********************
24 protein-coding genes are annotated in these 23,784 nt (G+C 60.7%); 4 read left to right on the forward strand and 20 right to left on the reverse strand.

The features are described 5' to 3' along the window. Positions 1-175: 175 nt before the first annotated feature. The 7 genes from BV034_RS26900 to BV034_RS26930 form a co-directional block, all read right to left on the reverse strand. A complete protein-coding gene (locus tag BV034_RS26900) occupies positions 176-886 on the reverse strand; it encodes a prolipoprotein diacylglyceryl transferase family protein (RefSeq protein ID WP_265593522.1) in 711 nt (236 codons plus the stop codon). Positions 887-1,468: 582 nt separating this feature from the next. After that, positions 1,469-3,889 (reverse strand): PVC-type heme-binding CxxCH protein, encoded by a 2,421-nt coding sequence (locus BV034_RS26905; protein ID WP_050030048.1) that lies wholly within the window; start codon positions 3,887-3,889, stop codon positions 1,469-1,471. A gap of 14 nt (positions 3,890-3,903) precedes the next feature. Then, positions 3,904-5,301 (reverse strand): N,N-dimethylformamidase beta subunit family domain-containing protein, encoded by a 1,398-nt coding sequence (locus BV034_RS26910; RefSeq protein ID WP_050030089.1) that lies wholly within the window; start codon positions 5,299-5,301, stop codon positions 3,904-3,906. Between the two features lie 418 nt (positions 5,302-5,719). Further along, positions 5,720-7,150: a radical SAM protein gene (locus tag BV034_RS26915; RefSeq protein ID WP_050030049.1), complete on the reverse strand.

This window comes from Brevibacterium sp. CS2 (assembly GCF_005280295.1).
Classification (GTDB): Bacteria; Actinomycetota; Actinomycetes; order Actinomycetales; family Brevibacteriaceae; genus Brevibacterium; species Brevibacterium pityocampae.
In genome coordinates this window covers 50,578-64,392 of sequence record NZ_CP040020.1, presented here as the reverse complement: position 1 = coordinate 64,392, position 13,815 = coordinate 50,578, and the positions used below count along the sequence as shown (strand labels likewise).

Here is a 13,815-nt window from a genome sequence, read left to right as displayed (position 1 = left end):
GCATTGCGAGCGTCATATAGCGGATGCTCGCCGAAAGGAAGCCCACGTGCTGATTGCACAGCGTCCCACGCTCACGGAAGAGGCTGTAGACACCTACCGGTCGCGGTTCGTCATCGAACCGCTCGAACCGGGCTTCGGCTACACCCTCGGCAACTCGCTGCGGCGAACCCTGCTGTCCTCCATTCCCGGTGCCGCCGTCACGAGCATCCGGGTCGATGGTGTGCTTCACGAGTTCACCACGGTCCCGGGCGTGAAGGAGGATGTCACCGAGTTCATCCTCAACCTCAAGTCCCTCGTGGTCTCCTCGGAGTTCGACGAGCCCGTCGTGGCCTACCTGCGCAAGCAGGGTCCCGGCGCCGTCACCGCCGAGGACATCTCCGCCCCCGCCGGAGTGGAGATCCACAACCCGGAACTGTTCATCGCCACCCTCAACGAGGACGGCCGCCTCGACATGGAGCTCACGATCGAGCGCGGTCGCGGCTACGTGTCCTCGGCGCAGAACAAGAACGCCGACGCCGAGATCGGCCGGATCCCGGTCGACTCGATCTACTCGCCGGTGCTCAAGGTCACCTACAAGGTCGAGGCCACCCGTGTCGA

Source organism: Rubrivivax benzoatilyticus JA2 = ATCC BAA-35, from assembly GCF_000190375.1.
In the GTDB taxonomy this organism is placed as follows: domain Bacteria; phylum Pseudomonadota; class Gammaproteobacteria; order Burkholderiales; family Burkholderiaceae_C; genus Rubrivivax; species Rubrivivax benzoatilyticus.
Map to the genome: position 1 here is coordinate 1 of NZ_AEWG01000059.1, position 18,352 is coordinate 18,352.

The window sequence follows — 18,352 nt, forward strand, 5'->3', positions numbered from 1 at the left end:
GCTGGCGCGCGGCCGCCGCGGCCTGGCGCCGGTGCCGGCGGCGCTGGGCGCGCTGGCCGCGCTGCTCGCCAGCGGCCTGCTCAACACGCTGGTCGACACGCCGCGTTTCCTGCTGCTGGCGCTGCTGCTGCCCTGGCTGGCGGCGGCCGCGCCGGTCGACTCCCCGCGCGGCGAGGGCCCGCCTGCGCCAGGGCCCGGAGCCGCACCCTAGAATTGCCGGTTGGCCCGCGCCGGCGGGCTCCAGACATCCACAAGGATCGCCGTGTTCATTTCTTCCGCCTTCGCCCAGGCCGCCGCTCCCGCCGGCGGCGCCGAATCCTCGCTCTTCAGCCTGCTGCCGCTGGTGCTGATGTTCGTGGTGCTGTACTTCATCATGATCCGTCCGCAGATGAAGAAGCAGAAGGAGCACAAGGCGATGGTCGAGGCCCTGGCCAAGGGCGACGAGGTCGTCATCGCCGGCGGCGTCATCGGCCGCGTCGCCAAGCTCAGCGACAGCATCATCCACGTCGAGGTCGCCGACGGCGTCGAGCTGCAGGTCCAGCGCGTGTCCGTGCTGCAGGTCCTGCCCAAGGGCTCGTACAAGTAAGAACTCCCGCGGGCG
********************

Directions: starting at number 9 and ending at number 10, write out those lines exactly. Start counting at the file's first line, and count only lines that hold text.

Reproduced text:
In the GTDB taxonomy this organism is placed as follows: domain Bacteria; phylum Pseudomonadota; class Gammaproteobacteria; order Burkholderiales; family Burkholderiaceae_C; genus Rubrivivax; species Rubrivivax benzoatilyticus.
Map to the genome: position 1 here is coordinate 1 of NZ_AEWG01000059.1, position 18,352 is coordinate 18,352.